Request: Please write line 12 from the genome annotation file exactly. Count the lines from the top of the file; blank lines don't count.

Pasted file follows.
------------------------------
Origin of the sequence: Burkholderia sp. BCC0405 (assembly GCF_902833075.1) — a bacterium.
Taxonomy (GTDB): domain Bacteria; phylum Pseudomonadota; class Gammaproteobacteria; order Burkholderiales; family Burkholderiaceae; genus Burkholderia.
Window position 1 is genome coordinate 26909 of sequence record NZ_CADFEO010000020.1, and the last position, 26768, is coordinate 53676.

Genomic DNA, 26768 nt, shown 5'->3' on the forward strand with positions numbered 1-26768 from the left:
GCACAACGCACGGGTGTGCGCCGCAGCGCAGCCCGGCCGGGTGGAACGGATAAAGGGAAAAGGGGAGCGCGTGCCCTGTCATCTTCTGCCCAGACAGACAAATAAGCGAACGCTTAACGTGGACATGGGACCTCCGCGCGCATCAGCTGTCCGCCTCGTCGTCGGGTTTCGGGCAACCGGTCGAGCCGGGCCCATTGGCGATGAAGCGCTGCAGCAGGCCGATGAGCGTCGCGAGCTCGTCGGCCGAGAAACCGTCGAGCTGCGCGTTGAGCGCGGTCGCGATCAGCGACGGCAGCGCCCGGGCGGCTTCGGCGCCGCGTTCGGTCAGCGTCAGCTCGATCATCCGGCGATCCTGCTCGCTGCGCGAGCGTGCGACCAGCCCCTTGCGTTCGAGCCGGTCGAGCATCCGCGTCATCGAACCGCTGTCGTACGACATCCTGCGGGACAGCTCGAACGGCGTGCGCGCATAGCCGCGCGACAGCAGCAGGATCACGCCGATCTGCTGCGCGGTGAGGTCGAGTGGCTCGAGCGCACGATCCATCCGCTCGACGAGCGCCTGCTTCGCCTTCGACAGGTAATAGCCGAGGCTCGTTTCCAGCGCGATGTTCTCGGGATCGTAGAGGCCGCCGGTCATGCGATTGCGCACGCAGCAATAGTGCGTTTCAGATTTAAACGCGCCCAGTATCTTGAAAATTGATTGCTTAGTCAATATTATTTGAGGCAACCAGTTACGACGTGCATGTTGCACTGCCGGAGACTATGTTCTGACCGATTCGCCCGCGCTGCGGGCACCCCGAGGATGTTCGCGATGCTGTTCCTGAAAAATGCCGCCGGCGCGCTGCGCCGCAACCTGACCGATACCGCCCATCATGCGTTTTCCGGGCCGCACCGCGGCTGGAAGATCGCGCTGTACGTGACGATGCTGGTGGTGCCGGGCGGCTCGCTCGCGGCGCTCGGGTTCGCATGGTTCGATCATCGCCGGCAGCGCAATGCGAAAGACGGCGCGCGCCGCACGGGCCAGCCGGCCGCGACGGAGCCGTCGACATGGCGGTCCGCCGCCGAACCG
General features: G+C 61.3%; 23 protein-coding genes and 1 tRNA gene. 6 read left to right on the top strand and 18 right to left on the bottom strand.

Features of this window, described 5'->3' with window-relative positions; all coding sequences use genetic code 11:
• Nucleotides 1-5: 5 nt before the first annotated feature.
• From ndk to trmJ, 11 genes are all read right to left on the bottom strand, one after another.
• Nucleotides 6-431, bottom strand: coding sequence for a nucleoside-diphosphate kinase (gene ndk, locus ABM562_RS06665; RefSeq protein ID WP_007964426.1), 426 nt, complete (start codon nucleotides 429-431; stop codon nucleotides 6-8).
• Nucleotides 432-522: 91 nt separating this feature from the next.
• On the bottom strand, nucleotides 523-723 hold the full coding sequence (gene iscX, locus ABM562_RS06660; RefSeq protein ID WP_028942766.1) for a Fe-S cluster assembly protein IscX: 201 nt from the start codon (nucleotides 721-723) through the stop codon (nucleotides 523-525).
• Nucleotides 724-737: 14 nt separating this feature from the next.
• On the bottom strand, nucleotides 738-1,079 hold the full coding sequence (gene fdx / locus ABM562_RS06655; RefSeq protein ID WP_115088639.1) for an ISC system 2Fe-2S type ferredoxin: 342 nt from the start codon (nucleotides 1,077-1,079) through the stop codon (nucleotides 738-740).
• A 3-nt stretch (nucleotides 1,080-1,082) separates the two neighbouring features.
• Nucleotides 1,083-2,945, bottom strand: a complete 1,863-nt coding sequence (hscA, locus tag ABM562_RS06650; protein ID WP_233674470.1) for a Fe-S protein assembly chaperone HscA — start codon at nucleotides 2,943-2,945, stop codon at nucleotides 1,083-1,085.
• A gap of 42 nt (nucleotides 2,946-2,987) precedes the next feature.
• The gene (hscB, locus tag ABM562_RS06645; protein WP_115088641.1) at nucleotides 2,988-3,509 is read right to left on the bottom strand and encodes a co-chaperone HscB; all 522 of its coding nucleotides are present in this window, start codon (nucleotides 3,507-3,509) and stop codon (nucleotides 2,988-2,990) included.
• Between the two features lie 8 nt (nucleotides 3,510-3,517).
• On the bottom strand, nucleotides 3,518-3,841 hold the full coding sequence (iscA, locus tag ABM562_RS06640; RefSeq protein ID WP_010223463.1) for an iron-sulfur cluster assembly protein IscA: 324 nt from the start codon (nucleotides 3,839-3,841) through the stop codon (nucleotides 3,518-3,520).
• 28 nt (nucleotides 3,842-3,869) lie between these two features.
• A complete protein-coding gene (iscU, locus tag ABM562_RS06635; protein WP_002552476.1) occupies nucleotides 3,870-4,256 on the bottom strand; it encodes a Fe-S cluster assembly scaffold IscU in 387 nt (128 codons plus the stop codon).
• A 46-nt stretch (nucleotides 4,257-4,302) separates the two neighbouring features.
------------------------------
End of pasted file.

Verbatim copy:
• On the bottom strand, nucleotides 523-723 hold the full coding sequence (gene iscX, locus ABM562_RS06660; RefSeq protein ID WP_028942766.1) for a Fe-S cluster assembly protein IscX: 201 nt from the start codon (nucleotides 721-723) through the stop codon (nucleotides 523-525).